Pay It Off Early

If you aren’t able to pay for your car in cash and need to take out a loan for it, you’ll end up paying interest, but you can take measures to reduce the amount of interest you end up paying for the car. Paying the loan off early reduces the amount of time during which interest can accumulate, thereby saving you from having to pay more of it. Depending on the price of your loan and how much extra you put towards the principle, you could end up taking a couple of years off of your loan term. You do need to make sure the extra money goes towards the principle and not interest in order for this to work. That may require putting any extra you’re paying into a second payment.

Another thing to watch out for is loans with prepayment penalty fees. Because they aren’t getting as much money from you, some institutions will charge you a fee for paying off your loan early. Be sure to ask about this before you take out the loan. Depending on the cost of the fee and how much you’re saving on interest by paying it off early, this still may be an option worth pursuing.

Look for Insurance Discounts

Your car insurance is another place you can look at to help lower the cost of car ownership. Just because you’re quoted one number based on the make, model, and year of your car doesn’t mean that’s what you end up paying. There are actually a few things you can do to lower the cost of car insurance. Different insurance companies may offer different car insurance discounts. Having safety and antitheft features, keeping your car in a garage, being a safe driver, and being a long-time customer of that insurance company may help you get a better price on your auto insurance.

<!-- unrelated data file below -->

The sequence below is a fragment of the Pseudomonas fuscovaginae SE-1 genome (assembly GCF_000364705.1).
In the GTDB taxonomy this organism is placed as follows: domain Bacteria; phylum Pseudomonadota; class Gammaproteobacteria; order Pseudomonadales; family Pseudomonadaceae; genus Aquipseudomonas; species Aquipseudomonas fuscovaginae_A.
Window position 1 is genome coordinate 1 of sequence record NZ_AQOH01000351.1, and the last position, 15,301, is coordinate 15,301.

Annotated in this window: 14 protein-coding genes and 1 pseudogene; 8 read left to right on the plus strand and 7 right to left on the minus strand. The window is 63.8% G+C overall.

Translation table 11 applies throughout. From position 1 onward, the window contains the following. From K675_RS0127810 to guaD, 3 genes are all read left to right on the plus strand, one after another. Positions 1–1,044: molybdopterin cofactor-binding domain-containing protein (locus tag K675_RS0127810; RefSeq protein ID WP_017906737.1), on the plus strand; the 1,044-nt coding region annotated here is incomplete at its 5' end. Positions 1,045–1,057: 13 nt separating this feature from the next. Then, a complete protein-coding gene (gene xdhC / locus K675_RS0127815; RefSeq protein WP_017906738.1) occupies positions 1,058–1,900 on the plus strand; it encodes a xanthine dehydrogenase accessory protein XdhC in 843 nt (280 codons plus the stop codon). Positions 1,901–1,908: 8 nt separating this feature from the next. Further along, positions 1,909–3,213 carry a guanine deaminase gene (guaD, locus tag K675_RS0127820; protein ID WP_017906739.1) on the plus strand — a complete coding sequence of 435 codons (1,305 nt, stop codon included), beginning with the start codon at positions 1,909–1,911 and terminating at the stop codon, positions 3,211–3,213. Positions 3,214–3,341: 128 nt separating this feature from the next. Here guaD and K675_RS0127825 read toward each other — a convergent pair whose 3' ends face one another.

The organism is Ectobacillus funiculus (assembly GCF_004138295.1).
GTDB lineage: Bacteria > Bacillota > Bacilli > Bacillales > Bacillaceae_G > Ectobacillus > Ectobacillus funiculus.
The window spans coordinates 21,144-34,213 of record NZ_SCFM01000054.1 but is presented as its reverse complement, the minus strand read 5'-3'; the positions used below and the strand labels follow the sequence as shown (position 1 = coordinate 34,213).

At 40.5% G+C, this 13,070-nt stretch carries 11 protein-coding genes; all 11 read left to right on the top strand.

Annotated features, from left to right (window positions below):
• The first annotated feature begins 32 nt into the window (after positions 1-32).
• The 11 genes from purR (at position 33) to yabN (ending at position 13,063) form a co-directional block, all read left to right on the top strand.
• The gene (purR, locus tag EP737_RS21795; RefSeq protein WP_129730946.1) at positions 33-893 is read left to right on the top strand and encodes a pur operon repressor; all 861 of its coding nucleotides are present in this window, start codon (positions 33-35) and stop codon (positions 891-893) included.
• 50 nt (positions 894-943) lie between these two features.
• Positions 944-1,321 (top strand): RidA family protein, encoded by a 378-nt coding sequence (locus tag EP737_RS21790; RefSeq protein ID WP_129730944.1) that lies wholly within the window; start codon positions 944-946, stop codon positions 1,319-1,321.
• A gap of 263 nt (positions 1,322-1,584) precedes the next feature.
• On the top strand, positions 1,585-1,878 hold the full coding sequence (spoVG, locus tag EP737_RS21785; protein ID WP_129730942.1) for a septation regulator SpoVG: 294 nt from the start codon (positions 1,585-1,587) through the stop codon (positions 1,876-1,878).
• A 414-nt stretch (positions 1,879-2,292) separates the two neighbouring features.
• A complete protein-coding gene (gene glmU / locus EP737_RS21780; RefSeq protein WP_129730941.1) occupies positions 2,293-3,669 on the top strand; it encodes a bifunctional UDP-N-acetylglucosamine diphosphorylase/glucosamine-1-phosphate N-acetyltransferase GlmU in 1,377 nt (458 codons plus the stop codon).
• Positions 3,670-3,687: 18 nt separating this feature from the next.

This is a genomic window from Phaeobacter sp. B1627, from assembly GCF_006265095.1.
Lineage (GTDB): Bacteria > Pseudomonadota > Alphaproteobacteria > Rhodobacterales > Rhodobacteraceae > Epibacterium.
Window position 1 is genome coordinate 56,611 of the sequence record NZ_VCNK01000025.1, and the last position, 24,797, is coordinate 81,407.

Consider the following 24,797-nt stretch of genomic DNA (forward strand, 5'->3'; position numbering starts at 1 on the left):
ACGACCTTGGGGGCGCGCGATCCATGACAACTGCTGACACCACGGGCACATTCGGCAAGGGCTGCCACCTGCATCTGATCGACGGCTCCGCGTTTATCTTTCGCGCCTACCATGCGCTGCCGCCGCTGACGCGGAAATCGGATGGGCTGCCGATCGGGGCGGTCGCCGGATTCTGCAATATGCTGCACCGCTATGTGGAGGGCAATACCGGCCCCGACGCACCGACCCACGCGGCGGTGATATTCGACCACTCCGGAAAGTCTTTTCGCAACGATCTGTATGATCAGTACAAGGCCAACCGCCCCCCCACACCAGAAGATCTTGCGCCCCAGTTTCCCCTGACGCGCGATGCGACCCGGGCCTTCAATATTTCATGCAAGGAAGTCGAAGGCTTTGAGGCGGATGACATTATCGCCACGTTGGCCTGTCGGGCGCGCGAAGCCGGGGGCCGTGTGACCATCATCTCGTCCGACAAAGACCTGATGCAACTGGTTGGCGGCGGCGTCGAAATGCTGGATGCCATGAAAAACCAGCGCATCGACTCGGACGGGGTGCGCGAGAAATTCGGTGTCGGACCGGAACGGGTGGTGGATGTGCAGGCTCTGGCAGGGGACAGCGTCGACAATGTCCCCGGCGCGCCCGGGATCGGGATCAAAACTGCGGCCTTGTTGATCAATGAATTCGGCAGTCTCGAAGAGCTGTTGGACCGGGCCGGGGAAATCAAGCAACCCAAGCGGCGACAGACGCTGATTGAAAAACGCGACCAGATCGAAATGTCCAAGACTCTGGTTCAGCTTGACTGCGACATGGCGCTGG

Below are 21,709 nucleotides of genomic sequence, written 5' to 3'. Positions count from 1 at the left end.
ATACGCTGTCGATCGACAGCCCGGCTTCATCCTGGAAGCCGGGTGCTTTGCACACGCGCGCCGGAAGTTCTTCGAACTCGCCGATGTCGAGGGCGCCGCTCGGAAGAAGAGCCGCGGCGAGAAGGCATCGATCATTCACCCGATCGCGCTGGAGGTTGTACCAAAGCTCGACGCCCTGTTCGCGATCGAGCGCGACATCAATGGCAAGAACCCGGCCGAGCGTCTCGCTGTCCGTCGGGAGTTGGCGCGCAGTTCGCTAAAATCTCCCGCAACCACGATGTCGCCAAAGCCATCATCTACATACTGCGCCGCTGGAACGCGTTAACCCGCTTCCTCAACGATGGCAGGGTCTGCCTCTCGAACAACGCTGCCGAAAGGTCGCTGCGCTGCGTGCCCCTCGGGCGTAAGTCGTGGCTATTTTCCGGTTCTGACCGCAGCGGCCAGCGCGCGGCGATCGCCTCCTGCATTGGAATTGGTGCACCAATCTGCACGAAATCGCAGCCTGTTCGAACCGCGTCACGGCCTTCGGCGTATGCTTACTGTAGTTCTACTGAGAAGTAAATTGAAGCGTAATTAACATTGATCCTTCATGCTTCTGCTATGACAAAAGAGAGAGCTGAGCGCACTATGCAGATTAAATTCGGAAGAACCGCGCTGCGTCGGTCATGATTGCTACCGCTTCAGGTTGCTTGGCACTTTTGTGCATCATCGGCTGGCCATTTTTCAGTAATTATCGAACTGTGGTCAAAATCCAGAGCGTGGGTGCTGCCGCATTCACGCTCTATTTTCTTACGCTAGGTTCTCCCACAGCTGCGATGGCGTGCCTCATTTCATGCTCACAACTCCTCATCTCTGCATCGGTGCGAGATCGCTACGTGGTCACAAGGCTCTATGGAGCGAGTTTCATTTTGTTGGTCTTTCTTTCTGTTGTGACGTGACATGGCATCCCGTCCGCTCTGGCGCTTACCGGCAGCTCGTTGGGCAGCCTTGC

Owning a car is often something of a money sink, but there are things you can do to make it less expensive. By making smart financial decisions when purchasing one, continuing to make smart financial decisions afterward, and taking care of it properly, you can reduce the cost of car ownership. You won’t be able to eliminate expenses entirely, but you should be able to lower your car-related expenses to a more affordable cost.

Read this next: Car vs Motorcycle: Differences to Know